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Biofuels After

Published on May 24th, 2012 | by Joshua S Hill

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World’s First Carbon-Neutral Higher-Speed Locomotive

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May 24th, 2012 by  

 
The Coalition for Sustainable Rail (CSR) announced Tuesday plans to create the world’s first carbon-neutral higher-speed locomotive.

The plan is simple: “create the world’s cleanest, most powerful passenger locomotive, proving the viability of solid biofuel and modern steam locomotive technology.” The CSR, a collaboration of the University of Minnesota’s Institute on the Environment (IonE) and the nonprofit Sustainable Rail International (SRI), plans to put its technology to the test by attempting to break the world record for steam locomotive speed.

The locomotive is set to run on torrefied biomass (biocoal) — a biofuel created through an energy-efficient processing of cellulosic biomass. Biocoal has the same energy density and material handling properties as coal, but is a carbon-neutral fuel, contains no heavy metals, and produces less ash, smoke, and volatile off-gasses. The successful use of biocoal in this manner has implications well beyond the locomotive industry, with possible uses in the developing world.

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“Participation in the Coalition for Sustainable Rail has enabled our team to pursue one of the more exciting and potentially groundbreaking research projects in the history of IonE,” said Rod Larkins, Special Projects Director of IonE’s Initiative for Renewable Energy and the Environment. “Once perfected, creating the world’s first carbon-neutral locomotive will be just the beginning for this technology which, we hope, will later be used for combined heat and power energy in the developing world as well as reducing the United States’ dependence on fossil fuels.”

The preliminary research shows that CSR’s test locomotive will cost less to maintain and less to fuel, and will exhibit greater train-handling performance than any diesel-electric locomotives available today.

“This project presents a novel approach to U.S. locomotive development, looking to technologies of the past to inspire solutions for today’s sustainability challenges,” said SRI President Davidson Ward, a 2010 graduate of the School of Architecture in the College of Design at the University of Minnesota, Twin Cities. “I’m confident that the leading energy researchers we’re working with at the University of Minnesota, along with our team of engineers, will be able to bring this technology to the forefront of America’s energy and transportation conversations.”

In November 2011, SRI acquired a large test bed steam locomotive through a transfer of ownership from the Great Overland Station Museum in Topeka, Kan. This locomotive, built in 1937 for the Atchison, Topeka and Santa Fe Railroad, will be reconfigured by SRI’s locomotive modernization experts, then tested as part of CSR Project 130.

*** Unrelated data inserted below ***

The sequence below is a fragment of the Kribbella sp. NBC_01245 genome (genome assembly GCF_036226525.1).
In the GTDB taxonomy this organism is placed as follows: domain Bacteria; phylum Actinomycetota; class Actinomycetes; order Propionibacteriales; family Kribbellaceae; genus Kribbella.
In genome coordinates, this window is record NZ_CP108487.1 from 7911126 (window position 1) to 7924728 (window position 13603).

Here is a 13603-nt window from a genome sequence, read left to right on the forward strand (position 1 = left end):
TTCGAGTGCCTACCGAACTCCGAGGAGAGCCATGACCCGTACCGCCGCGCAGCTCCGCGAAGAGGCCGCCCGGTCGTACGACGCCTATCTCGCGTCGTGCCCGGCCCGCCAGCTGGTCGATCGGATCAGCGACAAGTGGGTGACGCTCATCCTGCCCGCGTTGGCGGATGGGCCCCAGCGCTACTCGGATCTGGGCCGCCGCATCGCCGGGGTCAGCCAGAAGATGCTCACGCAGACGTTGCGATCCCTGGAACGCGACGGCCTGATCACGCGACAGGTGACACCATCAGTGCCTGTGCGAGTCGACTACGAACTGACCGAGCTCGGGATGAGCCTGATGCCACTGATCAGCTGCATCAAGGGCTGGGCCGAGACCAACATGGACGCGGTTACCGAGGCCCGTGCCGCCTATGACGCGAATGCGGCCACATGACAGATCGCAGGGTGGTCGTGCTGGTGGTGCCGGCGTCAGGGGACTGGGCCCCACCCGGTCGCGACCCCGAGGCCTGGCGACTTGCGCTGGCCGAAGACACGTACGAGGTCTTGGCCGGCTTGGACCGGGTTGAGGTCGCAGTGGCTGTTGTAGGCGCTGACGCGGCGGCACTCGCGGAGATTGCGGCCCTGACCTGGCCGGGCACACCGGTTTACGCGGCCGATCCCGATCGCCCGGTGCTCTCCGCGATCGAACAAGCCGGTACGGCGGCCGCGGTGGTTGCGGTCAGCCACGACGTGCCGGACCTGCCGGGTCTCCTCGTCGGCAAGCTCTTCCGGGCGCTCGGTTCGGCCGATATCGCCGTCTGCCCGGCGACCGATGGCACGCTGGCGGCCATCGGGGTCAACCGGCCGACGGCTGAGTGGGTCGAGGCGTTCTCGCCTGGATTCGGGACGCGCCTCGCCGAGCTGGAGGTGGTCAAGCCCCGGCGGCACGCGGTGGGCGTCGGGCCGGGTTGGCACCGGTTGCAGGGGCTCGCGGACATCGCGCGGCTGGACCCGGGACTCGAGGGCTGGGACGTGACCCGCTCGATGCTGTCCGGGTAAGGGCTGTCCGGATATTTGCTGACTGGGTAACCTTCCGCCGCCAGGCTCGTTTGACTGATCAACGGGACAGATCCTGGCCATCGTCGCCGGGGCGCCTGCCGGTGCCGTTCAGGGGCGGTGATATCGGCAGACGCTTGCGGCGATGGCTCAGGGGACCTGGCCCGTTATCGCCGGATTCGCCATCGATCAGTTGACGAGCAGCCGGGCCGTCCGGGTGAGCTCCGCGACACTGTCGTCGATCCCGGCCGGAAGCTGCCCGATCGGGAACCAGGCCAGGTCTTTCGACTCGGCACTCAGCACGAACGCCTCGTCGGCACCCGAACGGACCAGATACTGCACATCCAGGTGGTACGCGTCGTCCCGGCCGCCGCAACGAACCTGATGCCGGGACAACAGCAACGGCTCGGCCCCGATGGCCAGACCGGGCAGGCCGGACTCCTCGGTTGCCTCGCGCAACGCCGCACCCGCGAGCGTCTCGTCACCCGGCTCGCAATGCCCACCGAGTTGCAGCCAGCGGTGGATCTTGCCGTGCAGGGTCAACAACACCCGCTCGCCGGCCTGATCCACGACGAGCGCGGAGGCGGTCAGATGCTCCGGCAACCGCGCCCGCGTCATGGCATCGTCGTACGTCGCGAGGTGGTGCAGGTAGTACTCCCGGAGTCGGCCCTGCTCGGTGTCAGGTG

Source: University of Minnesota
Image Source: Coalition for Sustainable Rail

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About the Author

I'm a Christian, a nerd, a geek, and I believe that we're pretty quickly directing planet-Earth into hell in a handbasket! I also write for Fantasy Book Review (.co.uk), and can be found writing articles for a variety of other sites. Check me out at about.me for more.



  • Bob_Wallace

    Having ridden steam trains, I wonder if they have figured out how to deal with the junk that comes out the smokestack?

    The ones I’ve ridden in China and India leave one filthy. And the particulates can’t be good for ones lungs….

  • Steve Sumner

    Hopefully, the boiler lagging (asbestos-used for insulation against heat loss) has already been addressed. I understand that Knott’s Berry Farm, as well as Disneyland’s California Park are using bio-fuel (used cooking oil) to fire the boilers on steam locomotives.

  • Vanessa Carneiro

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  • Breath on the Wind

    Electric locomotives have been providing high speed carbon free transportation on electrified lines for about 70 years. It is a nice, attention grabbing headline but “steam” locomotive would be more descriptive.

    While using an old locomotive suggests a nice proof of concept, using an external combustion engine, there are more advanced engines like the quasi turbine that offers more efficiency with fewer moving parts.

    There have been some challenges to the carbon benefits of biofuel where land must be cleared of existing vegetation or it is grown as a substitute for other crops. Essentially you would have to grow biofuel crops where nothing was growing before to reap the full benefits.

    Certainly biofuel is an “answer” but a limited bridge solution.

  • Breath on the Wind

    Electric locomotives have been providing high speed carbon free transportation on electrified lines for about 70 years. It is a nice, attention grabbing headline but “steam” locomotive would be more descriptive.

    While using an old locomotive suggests a nice proof of concept, using an external combustion engine, there are more advanced engines like the quasi turbine that offers more efficiency with fewer moving parts.

    There have been some challenges to the carbon benefits of biofuel where land must be cleared of existing vegetation or it is grown as a substitute for other crops. Essentially you would have to grow biofuel crops where nothing was growing before to reap the full benefits.

    Certainly biofuel is an “answer” but a limited bridge solution.

    • Bob_Wallace

      Just began reading a book on Siberia.

      The Trans-Siberian railway runs 9,288km/5,771miles, barely less than two complete trips from New Jersey to California on Interstate 80. Trains run 24 hours a day with only 5 to 10 minutes between trains.

      It’s 100% electric.

      • Breath on the Wind

        Very interesting. I didn’t realize that line was electrified. In the US only a few passenger lines are electric. I have seen a proposal to expand to more than 70% electrified freight liines in the US and also use the R/W for HVDC grid expansion doubling down on the land use.

  • Ltb

    As a train buff, I am happy to see someone is trying to re-think an old problem. But before anybody gets too excited, the reason steam technology died out in the first place is: 1: Too much maintenance, the metal tubes in the boilers have to be replaced periodically, etc. 2: The costs associated with running this will be high…water tanks, fuel depots, etc. I hope it works, but Im not too optimistic.

    • Steamer

      1: Too much maintenance, the metal tubes in the boilers have to be replaced periodically, etc.